In any case, even if we grant them that Isa. 9:6 doesn't necessarily impute divinity to Christ, it's still evident that Isa 9:6 does refer to the Messiah. So are Muslims willing to accept the fact that Jesus is the Messiah? That, in and of itself, is really all we need to prove from Isa 9:6. We can look elsewhere for proof that the Messiah is divine. I'd suggest the following line of reasoning:

1. Jesus is the Messiah
2. Jesus is divine
3. Therefore, the Messiah is divine

Here, we're using the divinity of Jesus to prove the divinity of the Messiah, which is the reverse of the way most people attempt to go about it. I also think it's more fruitful, as the OT, while it hints at the divinity of the Messiah, doesn't necessarily require the divinity of the Messiah. But the NT clearly presents Jesus as divine (cf. John 1:1). So you get the Muslim to admit (1). Argue from other passages (2). And then you simply point out that, El vs. Elohim aside, Isa. 9:6 is at least consistent with the proven fact that the Messiah (clearly referred to in Isa. 9:6) is divine.

edit:

As to your question about El not necessarily being the name for God, see this link. It's the same resource as before, only directed towards el rather than elohim. Also, I know it may seem like a lot, but have you considered learning Hebrew? It isn't actually as difficult as it sounds. As one who reads both Greek and Hebrew, I promise you, the effort compared to the reward is minimal.
Proinsias wrote:I don't think you are hearing me. Preference for ice cream is a moral issue
And that, brothers and sisters, is the kind of foolishness you get people who insist on denying biblical theism. A good illustration of any as the length people will go to avoid acknowledging basic truths.

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Re: El vs Elohim

#9

Post by VindicateMe7 » Sun Apr 08, 2012 1:18 pm

Thank you guys/gals for all your help. These links will help a lot. I do want to start learning Hebrew. I'm mostly really starting to evangelize and witness to others, and even though i know in my heart Jesus is God and I know the Bible supports this, I want to be able to answer arguments on the grammar of the Bible using the Bible. I'm thankful all of you are so eager to help me become a better witness of God.

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Re: El vs Elohim

#10

Post by dayage » Mon Apr 09, 2012 5:40 pm

wrain62,
El Elohim, same thing. The latter is plural, but it often refers to one God as the plural of majesty. Dueteronomy 6:4 affirms that elohim, although plural in grammar, means one God.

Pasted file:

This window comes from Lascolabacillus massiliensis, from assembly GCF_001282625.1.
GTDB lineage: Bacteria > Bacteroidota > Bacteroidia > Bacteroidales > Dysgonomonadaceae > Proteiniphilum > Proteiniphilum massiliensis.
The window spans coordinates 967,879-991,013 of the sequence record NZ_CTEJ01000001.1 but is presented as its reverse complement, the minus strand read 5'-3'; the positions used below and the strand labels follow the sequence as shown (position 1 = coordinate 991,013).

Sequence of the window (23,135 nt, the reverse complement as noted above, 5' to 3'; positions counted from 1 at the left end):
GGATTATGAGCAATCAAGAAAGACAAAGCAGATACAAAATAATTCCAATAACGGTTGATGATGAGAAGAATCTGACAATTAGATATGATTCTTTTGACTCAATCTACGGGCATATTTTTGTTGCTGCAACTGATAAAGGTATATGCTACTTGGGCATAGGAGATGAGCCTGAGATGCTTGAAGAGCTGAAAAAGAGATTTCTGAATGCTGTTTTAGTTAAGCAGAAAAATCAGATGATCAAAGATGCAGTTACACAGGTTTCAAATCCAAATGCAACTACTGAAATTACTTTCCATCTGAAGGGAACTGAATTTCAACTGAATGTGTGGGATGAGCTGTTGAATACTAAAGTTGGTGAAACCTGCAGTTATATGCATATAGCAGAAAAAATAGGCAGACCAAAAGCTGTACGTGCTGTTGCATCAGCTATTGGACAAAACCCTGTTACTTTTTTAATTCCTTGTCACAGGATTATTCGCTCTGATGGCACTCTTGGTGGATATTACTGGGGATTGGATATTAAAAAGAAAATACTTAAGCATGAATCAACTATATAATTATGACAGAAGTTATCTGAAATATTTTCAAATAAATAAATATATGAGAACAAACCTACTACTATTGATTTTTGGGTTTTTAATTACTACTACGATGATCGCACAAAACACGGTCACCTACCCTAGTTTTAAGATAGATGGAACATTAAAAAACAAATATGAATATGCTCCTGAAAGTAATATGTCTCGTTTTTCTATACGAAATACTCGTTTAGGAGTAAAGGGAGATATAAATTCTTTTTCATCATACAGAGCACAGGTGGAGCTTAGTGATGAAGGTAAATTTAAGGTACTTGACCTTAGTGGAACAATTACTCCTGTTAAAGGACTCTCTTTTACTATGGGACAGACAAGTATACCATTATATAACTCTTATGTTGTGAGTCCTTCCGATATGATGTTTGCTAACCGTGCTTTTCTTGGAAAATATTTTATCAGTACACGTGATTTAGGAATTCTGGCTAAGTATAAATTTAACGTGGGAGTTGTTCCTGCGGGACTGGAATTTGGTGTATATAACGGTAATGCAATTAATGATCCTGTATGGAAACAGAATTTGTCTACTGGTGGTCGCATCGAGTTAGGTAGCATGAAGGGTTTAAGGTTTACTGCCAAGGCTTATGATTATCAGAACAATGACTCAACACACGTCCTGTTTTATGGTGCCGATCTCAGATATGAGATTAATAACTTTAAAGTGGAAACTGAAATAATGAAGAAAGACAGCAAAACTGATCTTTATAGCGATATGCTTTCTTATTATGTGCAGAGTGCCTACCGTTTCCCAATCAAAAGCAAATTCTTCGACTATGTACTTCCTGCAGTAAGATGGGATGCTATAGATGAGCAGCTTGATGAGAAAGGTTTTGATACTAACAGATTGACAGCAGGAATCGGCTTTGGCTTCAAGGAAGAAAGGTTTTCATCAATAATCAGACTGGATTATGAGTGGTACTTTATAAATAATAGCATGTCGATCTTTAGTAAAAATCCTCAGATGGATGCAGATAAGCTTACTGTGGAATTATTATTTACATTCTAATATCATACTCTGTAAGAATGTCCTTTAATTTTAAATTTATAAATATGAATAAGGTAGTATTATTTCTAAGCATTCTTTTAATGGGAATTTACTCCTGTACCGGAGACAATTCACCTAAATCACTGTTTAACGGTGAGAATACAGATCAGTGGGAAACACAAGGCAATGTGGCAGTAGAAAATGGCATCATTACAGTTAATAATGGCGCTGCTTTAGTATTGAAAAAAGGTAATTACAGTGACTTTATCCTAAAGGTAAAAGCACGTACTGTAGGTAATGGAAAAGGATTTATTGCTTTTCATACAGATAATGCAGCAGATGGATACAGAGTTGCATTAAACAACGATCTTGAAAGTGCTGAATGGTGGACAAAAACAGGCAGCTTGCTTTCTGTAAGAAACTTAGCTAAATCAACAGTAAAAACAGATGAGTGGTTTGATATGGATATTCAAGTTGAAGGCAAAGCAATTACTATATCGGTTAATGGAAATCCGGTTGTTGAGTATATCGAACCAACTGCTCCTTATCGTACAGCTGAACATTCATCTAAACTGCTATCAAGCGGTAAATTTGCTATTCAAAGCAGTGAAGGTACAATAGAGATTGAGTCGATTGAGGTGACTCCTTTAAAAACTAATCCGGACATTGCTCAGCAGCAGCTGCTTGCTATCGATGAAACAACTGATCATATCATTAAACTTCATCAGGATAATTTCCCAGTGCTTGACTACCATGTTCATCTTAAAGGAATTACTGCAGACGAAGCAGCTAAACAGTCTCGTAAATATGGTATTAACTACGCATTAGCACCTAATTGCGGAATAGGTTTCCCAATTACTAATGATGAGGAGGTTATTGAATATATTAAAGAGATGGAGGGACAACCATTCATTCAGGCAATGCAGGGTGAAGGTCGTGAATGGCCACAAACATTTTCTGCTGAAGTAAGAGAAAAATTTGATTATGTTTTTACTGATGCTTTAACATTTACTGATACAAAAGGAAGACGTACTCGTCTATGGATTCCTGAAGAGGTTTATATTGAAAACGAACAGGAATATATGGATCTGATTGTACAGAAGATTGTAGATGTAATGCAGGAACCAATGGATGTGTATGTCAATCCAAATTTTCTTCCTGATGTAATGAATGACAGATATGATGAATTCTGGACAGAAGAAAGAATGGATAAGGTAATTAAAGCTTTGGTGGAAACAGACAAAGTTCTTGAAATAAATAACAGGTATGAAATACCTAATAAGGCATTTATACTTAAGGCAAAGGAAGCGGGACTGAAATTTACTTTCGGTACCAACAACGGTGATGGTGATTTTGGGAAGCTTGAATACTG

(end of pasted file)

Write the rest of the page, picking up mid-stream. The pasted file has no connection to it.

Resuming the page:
The late Gleason Archer, while debating some Muslim schalors, stated that the plural of majesty did not exist in the Old Testsament time period.
http://www.answering-islam.org/Response ... i/r14.html

Duet. 6:4 is an evidence for the Trinity. Likewise, in this verse the word for ONE is echad. This word is used in Genesis 2:24, where it refers to two people as one flesh and Zechariah 14:7 where one day refers to a long period of time, consisting of many days.

"Mighty God" (El Gibbor) in Isa. 9:6 is the exact same Hebrew phrase found in Isa. 10:21. So far, every use of mighty men, only uses gibbor. So, to me Isa. 9:6 points to Christ's Divinity.

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Re: El vs Elohim

#11

Post by wrain62 » Thu Apr 12, 2012 6:18 pm

dayage wrote:wrain62,
El Elohim, same thing. The latter is plural, but it often refers to one God as the plural of majesty. Dueteronomy 6:4 affirms that elohim, although plural in grammar, means one God.
The late Gleason Archer, while debating some Muslim schalors, stated that the plural of majesty did not exist in the Old Testsament time period.
http://www.answering-islam.org/Response ... i/r14.html

Duet. 6:4 is an evidence for the Trinity. Likewise, in this verse the word for ONE is echad. This word is used in Genesis 2:24, where it refers to two people as one flesh and Zechariah 14:7 where one day refers to a long period of time, consisting of many days.

"Mighty God" (El Gibbor) in Isa. 9:6 is the exact same Hebrew phrase found in Isa. 10:21. So far, every use of mighty men, only uses gibbor. So, to me Isa. 9:6 points to Christ's Divinity.
Sweet.
Romans 12:17 Do not repay anyone evil for evil. Be careful to do what is right in the eyes of everybody.